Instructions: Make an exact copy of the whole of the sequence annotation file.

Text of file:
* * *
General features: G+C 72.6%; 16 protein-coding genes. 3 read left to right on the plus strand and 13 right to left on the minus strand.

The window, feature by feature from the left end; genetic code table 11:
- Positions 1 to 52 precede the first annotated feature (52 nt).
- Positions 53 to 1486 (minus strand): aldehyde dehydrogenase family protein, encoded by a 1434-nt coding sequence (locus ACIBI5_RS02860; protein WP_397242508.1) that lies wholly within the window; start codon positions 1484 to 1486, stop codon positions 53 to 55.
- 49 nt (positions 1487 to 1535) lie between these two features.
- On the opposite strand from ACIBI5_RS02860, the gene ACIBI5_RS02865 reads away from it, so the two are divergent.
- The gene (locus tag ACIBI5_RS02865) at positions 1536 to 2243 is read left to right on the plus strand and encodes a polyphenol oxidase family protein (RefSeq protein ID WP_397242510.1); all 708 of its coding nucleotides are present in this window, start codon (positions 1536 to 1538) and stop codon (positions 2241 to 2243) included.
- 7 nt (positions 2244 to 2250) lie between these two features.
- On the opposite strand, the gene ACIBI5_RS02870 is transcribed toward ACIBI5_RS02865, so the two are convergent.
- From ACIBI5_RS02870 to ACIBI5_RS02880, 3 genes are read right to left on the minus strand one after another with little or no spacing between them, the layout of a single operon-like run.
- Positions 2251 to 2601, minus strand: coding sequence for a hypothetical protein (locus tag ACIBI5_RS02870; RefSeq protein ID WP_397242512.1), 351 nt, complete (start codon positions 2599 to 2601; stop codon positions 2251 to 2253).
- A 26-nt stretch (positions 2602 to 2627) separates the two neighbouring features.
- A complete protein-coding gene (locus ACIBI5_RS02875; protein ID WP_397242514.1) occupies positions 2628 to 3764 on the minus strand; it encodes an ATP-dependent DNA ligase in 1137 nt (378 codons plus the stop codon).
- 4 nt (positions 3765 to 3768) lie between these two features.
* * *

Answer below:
General features: G+C 72.6%; 16 protein-coding genes. 3 read left to right on the plus strand and 13 right to left on the minus strand.

The window, feature by feature from the left end; genetic code table 11:
- Positions 1 to 52 precede the first annotated feature (52 nt).
- Positions 53 to 1486 (minus strand): aldehyde dehydrogenase family protein, encoded by a 1434-nt coding sequence (locus ACIBI5_RS02860; protein WP_397242508.1) that lies wholly within the window; start codon positions 1484 to 1486, stop codon positions 53 to 55.
- 49 nt (positions 1487 to 1535) lie between these two features.
- On the opposite strand from ACIBI5_RS02860, the gene ACIBI5_RS02865 reads away from it, so the two are divergent.
- The gene (locus tag ACIBI5_RS02865) at positions 1536 to 2243 is read left to right on the plus strand and encodes a polyphenol oxidase family protein (RefSeq protein ID WP_397242510.1); all 708 of its coding nucleotides are present in this window, start codon (positions 1536 to 1538) and stop codon (positions 2241 to 2243) included.
- 7 nt (positions 2244 to 2250) lie between these two features.
- On the opposite strand, the gene ACIBI5_RS02870 is transcribed toward ACIBI5_RS02865, so the two are convergent.
- From ACIBI5_RS02870 to ACIBI5_RS02880, 3 genes are read right to left on the minus strand one after another with little or no spacing between them, the layout of a single operon-like run.
- Positions 2251 to 2601, minus strand: coding sequence for a hypothetical protein (locus tag ACIBI5_RS02870; RefSeq protein ID WP_397242512.1), 351 nt, complete (start codon positions 2599 to 2601; stop codon positions 2251 to 2253).
- A 26-nt stretch (positions 2602 to 2627) separates the two neighbouring features.
- A complete protein-coding gene (locus ACIBI5_RS02875; protein ID WP_397242514.1) occupies positions 2628 to 3764 on the minus strand; it encodes an ATP-dependent DNA ligase in 1137 nt (378 codons plus the stop codon).
- 4 nt (positions 3765 to 3768) lie between these two features.